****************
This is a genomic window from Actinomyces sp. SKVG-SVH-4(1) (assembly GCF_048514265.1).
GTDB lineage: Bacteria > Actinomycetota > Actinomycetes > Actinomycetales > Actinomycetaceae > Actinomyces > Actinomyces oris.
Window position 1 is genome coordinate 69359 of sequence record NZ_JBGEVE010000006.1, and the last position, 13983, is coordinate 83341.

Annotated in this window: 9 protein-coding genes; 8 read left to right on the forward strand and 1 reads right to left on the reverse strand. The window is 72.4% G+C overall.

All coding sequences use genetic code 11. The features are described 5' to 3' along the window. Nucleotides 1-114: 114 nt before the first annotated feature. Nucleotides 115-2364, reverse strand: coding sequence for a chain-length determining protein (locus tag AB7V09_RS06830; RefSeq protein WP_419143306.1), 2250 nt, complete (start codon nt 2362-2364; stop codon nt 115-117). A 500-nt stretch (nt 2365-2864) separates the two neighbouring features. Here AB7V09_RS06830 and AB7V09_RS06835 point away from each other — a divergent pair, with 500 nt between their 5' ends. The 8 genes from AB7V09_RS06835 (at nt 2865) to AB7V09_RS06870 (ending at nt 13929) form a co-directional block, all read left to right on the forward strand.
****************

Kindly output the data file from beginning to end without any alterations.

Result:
This is a genomic window from Actinomyces sp. SKVG-SVH-4(1) (assembly GCF_048514265.1).
GTDB lineage: Bacteria > Actinomycetota > Actinomycetes > Actinomycetales > Actinomycetaceae > Actinomyces > Actinomyces oris.
Window position 1 is genome coordinate 69359 of sequence record NZ_JBGEVE010000006.1, and the last position, 13983, is coordinate 83341.

Annotated in this window: 9 protein-coding genes; 8 read left to right on the forward strand and 1 reads right to left on the reverse strand. The window is 72.4% G+C overall.

All coding sequences use genetic code 11. The features are described 5' to 3' along the window. Nucleotides 1-114: 114 nt before the first annotated feature. Nucleotides 115-2364, reverse strand: coding sequence for a chain-length determining protein (locus tag AB7V09_RS06830; RefSeq protein WP_419143306.1), 2250 nt, complete (start codon nt 2362-2364; stop codon nt 115-117). A 500-nt stretch (nt 2365-2864) separates the two neighbouring features. Here AB7V09_RS06830 and AB7V09_RS06835 point away from each other — a divergent pair, with 500 nt between their 5' ends. The 8 genes from AB7V09_RS06835 (at nt 2865) to AB7V09_RS06870 (ending at nt 13929) form a co-directional block, all read left to right on the forward strand.